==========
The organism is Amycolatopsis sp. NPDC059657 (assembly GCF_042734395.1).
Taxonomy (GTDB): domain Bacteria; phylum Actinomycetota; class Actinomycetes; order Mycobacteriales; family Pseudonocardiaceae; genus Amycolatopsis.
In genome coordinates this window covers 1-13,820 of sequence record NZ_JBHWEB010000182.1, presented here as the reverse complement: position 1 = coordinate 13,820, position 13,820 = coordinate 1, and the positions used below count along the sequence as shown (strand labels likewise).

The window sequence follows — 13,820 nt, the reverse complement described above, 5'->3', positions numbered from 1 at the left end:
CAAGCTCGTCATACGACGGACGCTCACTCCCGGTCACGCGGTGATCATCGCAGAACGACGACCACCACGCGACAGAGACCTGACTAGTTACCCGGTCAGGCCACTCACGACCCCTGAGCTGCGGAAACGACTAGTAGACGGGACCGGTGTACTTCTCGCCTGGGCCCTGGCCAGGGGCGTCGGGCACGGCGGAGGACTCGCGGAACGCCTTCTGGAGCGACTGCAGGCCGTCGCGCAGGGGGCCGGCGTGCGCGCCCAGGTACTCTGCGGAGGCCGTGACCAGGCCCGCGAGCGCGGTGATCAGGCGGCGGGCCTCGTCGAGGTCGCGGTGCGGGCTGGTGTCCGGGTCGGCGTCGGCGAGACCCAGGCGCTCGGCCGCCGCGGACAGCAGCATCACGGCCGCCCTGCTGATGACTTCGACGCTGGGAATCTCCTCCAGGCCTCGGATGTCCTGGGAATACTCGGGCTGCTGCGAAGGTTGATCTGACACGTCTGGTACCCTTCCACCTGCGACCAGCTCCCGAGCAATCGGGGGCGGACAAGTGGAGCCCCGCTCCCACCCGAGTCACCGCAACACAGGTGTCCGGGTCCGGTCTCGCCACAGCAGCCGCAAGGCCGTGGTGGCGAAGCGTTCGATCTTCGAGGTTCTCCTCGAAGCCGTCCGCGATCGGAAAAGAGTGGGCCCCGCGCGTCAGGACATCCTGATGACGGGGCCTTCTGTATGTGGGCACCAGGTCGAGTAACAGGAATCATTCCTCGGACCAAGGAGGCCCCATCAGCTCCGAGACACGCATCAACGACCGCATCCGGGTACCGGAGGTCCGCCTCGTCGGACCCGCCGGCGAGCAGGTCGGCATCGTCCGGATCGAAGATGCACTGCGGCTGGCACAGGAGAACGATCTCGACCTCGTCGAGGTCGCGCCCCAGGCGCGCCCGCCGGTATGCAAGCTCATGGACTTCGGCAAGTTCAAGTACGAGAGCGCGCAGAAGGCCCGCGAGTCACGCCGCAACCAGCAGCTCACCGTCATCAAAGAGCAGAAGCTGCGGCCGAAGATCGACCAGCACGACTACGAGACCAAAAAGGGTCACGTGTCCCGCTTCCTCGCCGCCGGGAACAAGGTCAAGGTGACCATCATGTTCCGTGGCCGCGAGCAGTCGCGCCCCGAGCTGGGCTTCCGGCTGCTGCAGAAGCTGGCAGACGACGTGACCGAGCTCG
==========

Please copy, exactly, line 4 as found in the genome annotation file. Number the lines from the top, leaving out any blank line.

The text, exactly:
The window sequence follows — 13,820 nt, the reverse complement described above, 5'->3', positions numbered from 1 at the left end: